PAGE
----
Internet? Not For Us, Say Some Women In India and Egypt
Just having access to the internet does not mean that everyone will use it. A study released by Intel Corporation on women and the Internet reveals that one in five women in India and Egypt say that the Internet is not “appropriate” for them. That is, providing access to the Internet — and to the possibilities for educational and economic opportunities that it can provide to empower women and give them greater independence — is only a first step for those who live in traditional cultures dominated by patriarchal norms.
The Intel study also found that, in developing nations, 25 percent fewer women than men have access to the Internet. In sub-Saharan Africa, the gap is far greater, with 45 percent fewer women than man able to get on the Web.
For the study, Intel used information from the U.S. State Department’s Office of Global Women’s Issues, United Nations Women and World Pulse, a global network for women. Interviews and surveys were conducted with more than 2,200 women in Egypt, India, Mexico and Uganda and the results released in Washington, D.C., at a recent 2-day international working forum on women, technology and development hosted by the State Department and UN Women.
Why Would Women Consider Internet Use “Inappropriate”?
Some of the responses in the survey suggest why 20 percent of women in India and Egypt said that they considered Internet use “inappropriate” for them. 70 percent of those surveyed who did use the Internet said doing so was ”liberating,” while 85 percent said it “provides more freedom.”
Of course, it’s not news that the Internet can provide independence and freedom, and empowerment, by opening a whole world of information and communication. While many women in the West assume that they can find ways to support themselves financially and be able to interact with whomever they choose, such is not the case elsewhere. As Abby Dugdale writes in Fast Company, ”last month’s gruesome attack on a student in Delhi … which resulted in her death, has served to highlight the hardships many women face in a country which is constantly being held up as a beacon for the emerging world.”
Since that act of horrific sexual violence, more gang rapes of women have been reported in India and a national debate has arisen about the status of women. Writer Pubali R. Chaudhuri has even said that “Hatred of women is woven so tightly into the fabric of Indian society that any Indian who denies it is lying.” Last year, 228,650 of the total 256,329 violent crimes reported in India were against women. Perhaps it’s no surprise that one out of five women in India would feel they shouldn’t be using the Internet and seeking greater independence?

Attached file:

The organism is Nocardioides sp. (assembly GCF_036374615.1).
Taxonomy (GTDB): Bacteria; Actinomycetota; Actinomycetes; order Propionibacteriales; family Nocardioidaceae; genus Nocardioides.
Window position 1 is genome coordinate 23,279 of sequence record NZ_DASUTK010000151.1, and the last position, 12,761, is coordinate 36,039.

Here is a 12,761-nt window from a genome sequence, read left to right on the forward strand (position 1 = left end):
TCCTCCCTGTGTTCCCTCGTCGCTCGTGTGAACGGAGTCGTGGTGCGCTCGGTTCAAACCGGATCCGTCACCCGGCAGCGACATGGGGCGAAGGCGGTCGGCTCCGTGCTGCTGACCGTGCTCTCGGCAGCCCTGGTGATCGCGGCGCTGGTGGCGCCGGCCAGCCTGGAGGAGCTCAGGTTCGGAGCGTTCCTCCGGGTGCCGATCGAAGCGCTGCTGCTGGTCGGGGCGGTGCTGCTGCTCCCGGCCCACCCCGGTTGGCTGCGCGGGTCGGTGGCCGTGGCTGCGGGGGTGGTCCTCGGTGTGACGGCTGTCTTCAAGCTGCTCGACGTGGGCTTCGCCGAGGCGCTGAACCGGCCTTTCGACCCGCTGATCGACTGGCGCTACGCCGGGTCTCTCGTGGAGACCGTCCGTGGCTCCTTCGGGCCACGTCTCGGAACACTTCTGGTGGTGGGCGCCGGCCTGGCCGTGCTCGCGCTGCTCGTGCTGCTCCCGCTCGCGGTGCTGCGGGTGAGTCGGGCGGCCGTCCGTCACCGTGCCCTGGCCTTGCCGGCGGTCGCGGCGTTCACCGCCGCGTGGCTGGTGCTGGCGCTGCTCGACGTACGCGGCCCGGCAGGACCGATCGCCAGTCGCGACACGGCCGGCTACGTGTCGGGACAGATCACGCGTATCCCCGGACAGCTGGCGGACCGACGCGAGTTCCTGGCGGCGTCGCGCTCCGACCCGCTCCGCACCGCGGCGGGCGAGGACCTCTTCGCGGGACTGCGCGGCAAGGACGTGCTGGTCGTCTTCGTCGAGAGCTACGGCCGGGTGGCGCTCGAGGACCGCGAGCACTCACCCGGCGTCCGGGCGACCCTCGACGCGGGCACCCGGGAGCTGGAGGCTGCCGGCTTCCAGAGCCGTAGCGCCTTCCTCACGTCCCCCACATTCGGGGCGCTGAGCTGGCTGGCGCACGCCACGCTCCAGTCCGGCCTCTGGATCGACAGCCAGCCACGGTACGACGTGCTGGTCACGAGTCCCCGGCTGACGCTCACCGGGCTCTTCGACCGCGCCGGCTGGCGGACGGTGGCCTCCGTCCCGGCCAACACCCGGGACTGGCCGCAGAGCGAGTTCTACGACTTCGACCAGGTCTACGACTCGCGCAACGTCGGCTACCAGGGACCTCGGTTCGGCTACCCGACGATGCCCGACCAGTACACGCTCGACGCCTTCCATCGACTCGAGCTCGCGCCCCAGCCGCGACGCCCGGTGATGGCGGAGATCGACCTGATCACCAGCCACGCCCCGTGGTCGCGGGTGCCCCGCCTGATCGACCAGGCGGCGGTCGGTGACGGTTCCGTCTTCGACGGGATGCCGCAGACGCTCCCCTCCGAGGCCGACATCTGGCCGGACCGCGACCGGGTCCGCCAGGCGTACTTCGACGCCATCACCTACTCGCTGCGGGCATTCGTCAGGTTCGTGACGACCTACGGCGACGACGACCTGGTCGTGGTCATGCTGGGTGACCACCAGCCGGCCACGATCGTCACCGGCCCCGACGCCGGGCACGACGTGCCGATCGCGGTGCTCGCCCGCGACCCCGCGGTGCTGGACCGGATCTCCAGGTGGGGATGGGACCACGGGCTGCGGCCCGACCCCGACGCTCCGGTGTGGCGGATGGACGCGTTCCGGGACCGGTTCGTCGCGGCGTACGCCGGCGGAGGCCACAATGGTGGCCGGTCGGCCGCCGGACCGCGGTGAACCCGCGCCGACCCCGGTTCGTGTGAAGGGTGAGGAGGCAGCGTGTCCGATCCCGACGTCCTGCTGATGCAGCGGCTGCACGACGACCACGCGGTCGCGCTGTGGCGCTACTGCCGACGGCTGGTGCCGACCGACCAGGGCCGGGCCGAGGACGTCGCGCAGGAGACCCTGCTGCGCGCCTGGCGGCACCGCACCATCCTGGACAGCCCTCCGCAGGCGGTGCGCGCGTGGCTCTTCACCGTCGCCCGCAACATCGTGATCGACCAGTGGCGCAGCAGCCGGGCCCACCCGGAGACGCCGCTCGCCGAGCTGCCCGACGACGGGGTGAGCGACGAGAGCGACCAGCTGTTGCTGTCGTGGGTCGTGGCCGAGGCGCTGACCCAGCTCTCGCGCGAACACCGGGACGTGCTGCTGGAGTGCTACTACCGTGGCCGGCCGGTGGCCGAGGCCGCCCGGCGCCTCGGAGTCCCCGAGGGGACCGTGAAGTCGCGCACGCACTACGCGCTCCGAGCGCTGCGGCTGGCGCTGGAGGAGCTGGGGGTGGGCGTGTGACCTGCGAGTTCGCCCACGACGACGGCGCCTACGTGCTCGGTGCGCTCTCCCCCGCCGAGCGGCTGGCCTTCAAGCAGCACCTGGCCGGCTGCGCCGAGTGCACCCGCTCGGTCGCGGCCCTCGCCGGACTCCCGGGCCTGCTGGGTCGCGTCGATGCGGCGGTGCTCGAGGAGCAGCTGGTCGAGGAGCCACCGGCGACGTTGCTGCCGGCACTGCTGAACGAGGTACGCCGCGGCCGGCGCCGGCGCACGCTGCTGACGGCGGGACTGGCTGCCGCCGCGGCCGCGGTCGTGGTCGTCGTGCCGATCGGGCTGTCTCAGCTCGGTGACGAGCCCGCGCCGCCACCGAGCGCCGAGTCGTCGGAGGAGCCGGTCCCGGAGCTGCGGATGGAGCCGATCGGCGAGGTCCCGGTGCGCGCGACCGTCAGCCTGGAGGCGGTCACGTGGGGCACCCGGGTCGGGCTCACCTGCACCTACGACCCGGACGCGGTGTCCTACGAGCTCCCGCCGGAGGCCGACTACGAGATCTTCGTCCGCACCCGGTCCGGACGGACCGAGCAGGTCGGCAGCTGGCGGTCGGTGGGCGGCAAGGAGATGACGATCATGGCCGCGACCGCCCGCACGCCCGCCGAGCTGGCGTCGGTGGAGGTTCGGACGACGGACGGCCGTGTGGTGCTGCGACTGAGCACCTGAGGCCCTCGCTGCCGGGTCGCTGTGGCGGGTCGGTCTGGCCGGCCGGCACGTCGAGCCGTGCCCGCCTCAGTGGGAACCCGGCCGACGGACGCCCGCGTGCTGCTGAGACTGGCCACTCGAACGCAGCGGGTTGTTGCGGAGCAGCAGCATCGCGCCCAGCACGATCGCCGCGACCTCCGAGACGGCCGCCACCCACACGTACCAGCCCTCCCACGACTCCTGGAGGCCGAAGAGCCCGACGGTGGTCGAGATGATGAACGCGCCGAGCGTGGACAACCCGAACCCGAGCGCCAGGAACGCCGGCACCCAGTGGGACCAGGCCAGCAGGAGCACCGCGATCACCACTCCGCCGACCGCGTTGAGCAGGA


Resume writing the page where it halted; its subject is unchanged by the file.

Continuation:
Providing Internet Access Must Go Hand-in-hand With Educating Women
As the shooting by the Taliban of Malala Yousafzai, the Pakistani teenager who had campaigned for girls’ education, so bluntly revealed, hostility towards women’s education and empowerment remains deeply entrenched in too many parts of the world. Providing Internet access to women must be tied with increasing their access to education and to teaching — no easy task — that aspects of their own culture are keeping them from leading independent lives and from rising out of poverty.
To address the poverty and early marriage that too many women in Egypt face, UN Women describes how women’s and girls’ concerns must be included in development projects. To make sure agricultural centers in Upper Egypt recruit and train men and women” on an “equitable basis,” the UN has a program that certifies some centers with a “Gender Equity Seal.” Thanks to this program, one woman, Karima — who was forced to marry a cousin at the age of 15; she is uneducated, divorced and has two sons –has learned entrepreneurial skills to start her own small business raising chickens and ducks.
As the Intel study says, “enabling Internet access for more women and girls in developing countries promises immediate, and immense, benefits” and could “potentially contribute an estimated US $13 billion to $18 billion to annual GDP across 144 developing countries.” The benefits of the Internet for all are clear. In providing more access to it in developing nations, we need to make sure that it is a tool to increase opportunities and reduce barriers for women, rather than raising more for them to struggle with.
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